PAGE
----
What Is the Flat Belly Diet?

flat belly diet

Verywell / Debbie Burkhoff

At Verywell, we believe there is no one-size-fits-all approach to a healthy lifestyle. Successful eating plans need to be individualized and take the whole person into consideration. Prior to starting a new diet plan, consult with your health care provider or a registered dietitian, especially if you have an underlying health condition.

The Flat Belly Diet is an eating plan that claims you can lose 15 pounds in 32 days by following a food program centered on healthy monounsaturated fats. Those interested in trying the eating plan can buy the original "Flat Belly Diet" book, the pocket guide, or any of the accompanying Flat Belly cookbooks to learn the program.

The Flat Belly Diet was developed by Liz Vaccariello, the former editor-in-chief of Prevention magazine, and Cynthia Sass, MPH, RD, a nutrition consultant and wellness expert. The original diet book was published in 2008 when both authors were affiliated with the magazine.

A later edition of the book includes a foreword by David Katz, MD, who at the time was an associate adjunct professor of public health at Yale University School of Medicine. Katz and his colleagues conducted a research study based on the Flat Belly Diet plan. The results of the study are outlined in the foreword.

Keep in mind that many diet programs include the words "flat belly," but these weight loss plans are not the same as the Flat Belly Diet. While the Flat Belly Diet is based on sound nutritional advice such as eating plenty of healthy fats, it may overpromise in terms of results. It may also send the wrong message about body image.

What Experts Say

"The Flat Belly diet emphasizes monounsaturated fats and a calorie-controlled meal plan for weight loss. The meals are nutritious and you’ll probably see some weight loss on this diet—but experts agree it’s unlikely you’ll lose 15 pounds in 32 days, as the plan suggests."
Chrissy Carroll, RD, MPH

What Can You Eat?

The Flat Belly Diet is often compared to the Mediterranean diet and follows many of the same eating guidelines. On the Flat Belly Diet, however, there is a particular focus on monounsaturated fats, also known as MUFAs.

You'll eat MUFAs at every meal while you're on the program, so you'll need to learn about the foods that contain these fatty acids. Foods high in MUFAs include avocados, nuts and seeds, soybeans, some fruits and vegetables, and dark chocolate. 

What You Need to Know

The Flat Belly diet lasts 32 days. It includes a four-day jumpstart during which you consume a low-calorie diet of 1,200 calories per day. The jumpstart is designed to reduce bloating, according to the diet's creators. You will also eat four meals each day, which is a departure for those who are accustomed to eating three meals a day. You should also never go more than four hours without eating.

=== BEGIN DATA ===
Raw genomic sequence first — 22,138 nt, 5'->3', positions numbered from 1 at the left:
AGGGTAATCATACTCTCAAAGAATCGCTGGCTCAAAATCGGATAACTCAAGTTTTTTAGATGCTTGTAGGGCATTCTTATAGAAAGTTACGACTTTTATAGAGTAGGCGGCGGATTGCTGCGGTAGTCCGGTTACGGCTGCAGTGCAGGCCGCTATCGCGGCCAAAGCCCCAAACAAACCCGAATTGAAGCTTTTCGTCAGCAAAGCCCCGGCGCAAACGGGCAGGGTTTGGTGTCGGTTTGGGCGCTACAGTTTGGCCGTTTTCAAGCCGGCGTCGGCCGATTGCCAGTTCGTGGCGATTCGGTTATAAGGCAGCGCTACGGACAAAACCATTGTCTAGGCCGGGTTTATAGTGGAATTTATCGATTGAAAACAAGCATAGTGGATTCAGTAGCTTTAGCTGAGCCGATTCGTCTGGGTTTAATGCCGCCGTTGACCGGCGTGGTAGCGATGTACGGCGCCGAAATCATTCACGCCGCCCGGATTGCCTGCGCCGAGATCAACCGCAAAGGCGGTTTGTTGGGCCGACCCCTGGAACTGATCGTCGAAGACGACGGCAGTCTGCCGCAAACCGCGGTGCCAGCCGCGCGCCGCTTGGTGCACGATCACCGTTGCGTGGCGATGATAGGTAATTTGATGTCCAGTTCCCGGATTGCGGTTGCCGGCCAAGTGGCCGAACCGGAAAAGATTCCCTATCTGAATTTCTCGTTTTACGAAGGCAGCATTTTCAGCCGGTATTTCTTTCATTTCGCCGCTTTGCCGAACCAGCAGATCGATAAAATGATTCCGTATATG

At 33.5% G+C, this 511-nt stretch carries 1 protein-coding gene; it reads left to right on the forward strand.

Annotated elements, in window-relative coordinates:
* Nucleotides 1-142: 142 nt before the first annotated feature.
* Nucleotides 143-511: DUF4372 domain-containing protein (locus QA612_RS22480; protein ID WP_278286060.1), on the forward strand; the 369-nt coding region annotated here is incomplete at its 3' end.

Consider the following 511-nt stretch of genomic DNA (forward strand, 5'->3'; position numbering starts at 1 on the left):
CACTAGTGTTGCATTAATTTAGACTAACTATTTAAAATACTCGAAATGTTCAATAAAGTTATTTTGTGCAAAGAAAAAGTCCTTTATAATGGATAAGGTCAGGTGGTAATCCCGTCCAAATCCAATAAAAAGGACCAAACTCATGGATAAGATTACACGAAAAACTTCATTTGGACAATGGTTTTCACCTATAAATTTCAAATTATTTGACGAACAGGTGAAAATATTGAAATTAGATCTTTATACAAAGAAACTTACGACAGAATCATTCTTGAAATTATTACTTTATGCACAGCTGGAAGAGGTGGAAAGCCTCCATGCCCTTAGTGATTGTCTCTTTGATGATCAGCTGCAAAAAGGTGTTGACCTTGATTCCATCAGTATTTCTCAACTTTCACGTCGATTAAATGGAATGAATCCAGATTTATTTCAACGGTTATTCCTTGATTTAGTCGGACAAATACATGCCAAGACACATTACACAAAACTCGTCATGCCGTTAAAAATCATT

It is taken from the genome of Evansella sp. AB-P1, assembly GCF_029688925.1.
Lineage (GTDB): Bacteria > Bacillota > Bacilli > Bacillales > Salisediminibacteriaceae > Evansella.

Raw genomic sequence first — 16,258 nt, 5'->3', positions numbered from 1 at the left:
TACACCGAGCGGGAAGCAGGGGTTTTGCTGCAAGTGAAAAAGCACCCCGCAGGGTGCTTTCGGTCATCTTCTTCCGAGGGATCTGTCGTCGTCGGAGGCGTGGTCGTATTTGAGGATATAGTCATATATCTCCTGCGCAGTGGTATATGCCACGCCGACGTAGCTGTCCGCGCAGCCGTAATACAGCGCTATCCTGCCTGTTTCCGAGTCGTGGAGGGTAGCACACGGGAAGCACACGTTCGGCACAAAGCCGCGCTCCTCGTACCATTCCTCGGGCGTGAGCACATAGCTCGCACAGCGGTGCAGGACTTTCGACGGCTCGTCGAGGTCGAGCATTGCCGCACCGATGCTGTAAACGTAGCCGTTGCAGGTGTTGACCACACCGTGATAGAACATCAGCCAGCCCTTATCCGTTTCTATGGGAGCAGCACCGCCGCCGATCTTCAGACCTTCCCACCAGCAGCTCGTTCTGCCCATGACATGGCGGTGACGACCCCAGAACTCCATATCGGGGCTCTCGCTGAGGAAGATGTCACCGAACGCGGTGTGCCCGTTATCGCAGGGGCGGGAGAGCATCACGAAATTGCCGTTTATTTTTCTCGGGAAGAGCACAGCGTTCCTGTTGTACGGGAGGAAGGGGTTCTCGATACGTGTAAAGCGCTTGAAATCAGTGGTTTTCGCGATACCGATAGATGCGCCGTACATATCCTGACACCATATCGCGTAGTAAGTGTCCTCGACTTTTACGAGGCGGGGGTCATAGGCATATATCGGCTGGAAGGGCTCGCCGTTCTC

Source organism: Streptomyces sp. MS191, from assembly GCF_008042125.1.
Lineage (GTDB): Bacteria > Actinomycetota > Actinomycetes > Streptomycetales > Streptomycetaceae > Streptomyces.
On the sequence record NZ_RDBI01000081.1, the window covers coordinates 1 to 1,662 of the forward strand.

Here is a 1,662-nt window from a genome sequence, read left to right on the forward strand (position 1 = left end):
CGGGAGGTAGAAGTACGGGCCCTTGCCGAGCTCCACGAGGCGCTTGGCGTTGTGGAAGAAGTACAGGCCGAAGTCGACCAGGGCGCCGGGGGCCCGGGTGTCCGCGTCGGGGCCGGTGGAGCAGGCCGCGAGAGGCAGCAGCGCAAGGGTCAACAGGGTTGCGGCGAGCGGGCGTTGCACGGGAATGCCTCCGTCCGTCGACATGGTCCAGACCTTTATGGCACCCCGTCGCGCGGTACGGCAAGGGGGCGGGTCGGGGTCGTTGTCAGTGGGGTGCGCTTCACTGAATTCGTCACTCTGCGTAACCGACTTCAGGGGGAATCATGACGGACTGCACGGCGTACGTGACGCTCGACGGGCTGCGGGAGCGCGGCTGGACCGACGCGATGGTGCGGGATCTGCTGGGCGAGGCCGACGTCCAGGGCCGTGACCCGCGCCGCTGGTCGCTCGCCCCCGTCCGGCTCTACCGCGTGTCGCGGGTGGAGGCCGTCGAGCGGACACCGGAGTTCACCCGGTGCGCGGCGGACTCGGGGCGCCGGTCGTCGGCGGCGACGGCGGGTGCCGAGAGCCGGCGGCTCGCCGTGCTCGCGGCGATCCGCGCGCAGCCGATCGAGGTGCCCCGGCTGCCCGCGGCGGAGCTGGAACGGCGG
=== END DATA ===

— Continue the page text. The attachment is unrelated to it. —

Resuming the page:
After the four days, you follow an eating plan that requires you to adhere to three rules:

  • Consume 1,600 calories per day by eating four 400-calorie meals
  • Include monounsaturated fats at every meal
  • Eat every four hours

There are no required foods or products that you need to buy in order to follow the Flat Belly Diet. In order to reduce bloating, especially during the initial phase, people who follow the program are encouraged to consume cooked rather than raw vegetables and to reduce their intake of sodium-rich foods.

The advice to eat regularly throughout the day is consistent with nutritional guidance. Many nutrition experts recommended a "grazing" approach to weight loss or weight maintenance because of the idea that if you avoid severe hunger you would avoid overeating at mealtime. But of course, this rule does not apply to everyone.

What to Eat
  • Avocados

  • Olive oil

  • Nuts and seeds

  • Soybeans

  • Some fruits and vegetables

  • Dark chocolate

What Not to Eat
  • Processed foods

  • Refined carbohydrates

  • Gassy foods including legumes, cauliflower, broccoli, Brussels sprouts, cabbage, onions, and peppers

  • Citrus fruits

  • Salty foods

Avocados, Olives, Plant-Based Oils

Foods like avocados and olives are high in monounsaturated fats. One avocado, for example, provides over 13 grams of monounsaturated fat. A small serving of olives provides about three grams of MUFAs. These savory foods are satiating, which may help you avoid less healthy salty or fatty foods.

Plant-based oils are another good source of healthy fat. One tablespoon of olive oil provides ten grams of monounsaturated fat. Other oils high in monounsaturated fats include canola oil, sunflower oil, and sesame oil.